http://www.telegraph.co.uk/finance/comment/ambroseevans_pritchard/6630117/Greece-tests-the-limit-of-sovereign-debt-as-it-grinds-towards-slump.html

It is AEP's prediction of a Greek default in Nov 2009. At the time a lot of commentators such as you treated him like a swivel eyed loon.

There is not a word of it that is wrong. He predicted the whole sovereign debt crisis way before any other mainstream pundit. And also prompted me to start the soveriegn default watch thread:

http://www.housepricecrash.co.uk/forum/index.php?showtopic=131198

Because his central premise is correct. Like the gold standard in the twenties, the euro is not sustainable because the euro area is not an optimal currency zone. Southern Europe will continue to slump until the euro is split up. And southern europe is now extending to include France and even Holland.

The split is inevitable, because either 1. the South will get fed up with pemanent depression, or 2. the Germans will get fed up with paying bigger and bigger bills.

The article you quote is simply discussing whether option 2. is about to break.

Maybe it is, maybe it isn't. But one option is definitely going to happen. France moving into full slump will be the critical point.

AEP has been consistenly and spectacularly right for the last four years.

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I enjoy AEP's writing because it's so spectacularly excitable. The problem is that, as far as I can recall, he's never actually been right about anything that mattered. He could in fact be said to have negative alpha. Here's his latest:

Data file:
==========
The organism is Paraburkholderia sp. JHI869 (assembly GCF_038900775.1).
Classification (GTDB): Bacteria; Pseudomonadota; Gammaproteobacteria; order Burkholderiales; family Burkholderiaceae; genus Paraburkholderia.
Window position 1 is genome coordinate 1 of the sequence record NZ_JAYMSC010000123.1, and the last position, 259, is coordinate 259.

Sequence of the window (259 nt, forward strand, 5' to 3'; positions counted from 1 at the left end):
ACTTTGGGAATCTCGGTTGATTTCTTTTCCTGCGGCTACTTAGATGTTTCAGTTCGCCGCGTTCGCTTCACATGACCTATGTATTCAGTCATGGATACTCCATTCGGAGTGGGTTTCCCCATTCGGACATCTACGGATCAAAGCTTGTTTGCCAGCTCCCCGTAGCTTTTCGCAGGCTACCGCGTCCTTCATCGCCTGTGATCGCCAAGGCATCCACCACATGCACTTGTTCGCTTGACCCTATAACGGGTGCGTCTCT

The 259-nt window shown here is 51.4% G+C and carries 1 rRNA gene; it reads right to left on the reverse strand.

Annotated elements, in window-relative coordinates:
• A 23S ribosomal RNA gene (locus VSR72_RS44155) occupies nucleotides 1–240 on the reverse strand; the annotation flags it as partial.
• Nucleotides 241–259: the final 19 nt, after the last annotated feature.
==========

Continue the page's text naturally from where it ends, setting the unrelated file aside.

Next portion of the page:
http://www.telegraph.co.uk/finance/financialcrisis/10108010/German-court-case-could-force-euro-exit-warns-key-judge.html

I mean, really?

He was right about practically all the economic faults in the euro, and some of the consequences (no lender of last resort = bond market runs, one size fits all interest rates = debt crises, etc)

But while he is good at describing and predicting certain economic situations, he is hopeless at predicting what will be done about them, since that depends on politics and how far politicians will go to protect themselves. So when AEP writes this type of article I tend to switch off. He might turn out to be right this time, but if so it would be a case of being a stopped clock

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....But while he is good at describing and predicting certain economic situations, he is hopeless at predicting what will be done about them, since that depends on politics and how far politicians will go to protect themselves....

I'm not sure that's fair. From what I've seen he understands that they'll kick the can down the road for as long as possible but in the end break up is (almost) inevitable, quite how and when that happens is of course impossible to say.

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I think AEP must have been in continuous orgasm since 2007 - he was predicting the demise of the Eurozone so vociferously for so long. :lol:

I have yet to see a society that stands by its principles when facing a disastrous situation... Eurozone is unlikely to be an exception - ECB has certainly went from "no print" to OMT and Germany shall continue to remain flexible and the plight of a few German peasants (facing inflation) are not going to stand in the way of Germany's overall export success.

Edited by easy2012

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  • 244 Brexit, House prices and Summer 2020

    1. 1. Including the effects Brexit, where do you think average UK house prices will be relative to now in June 2020?


      • down 5% +
      • down 2.5%
      • Even
      • up 2.5%
      • up 5%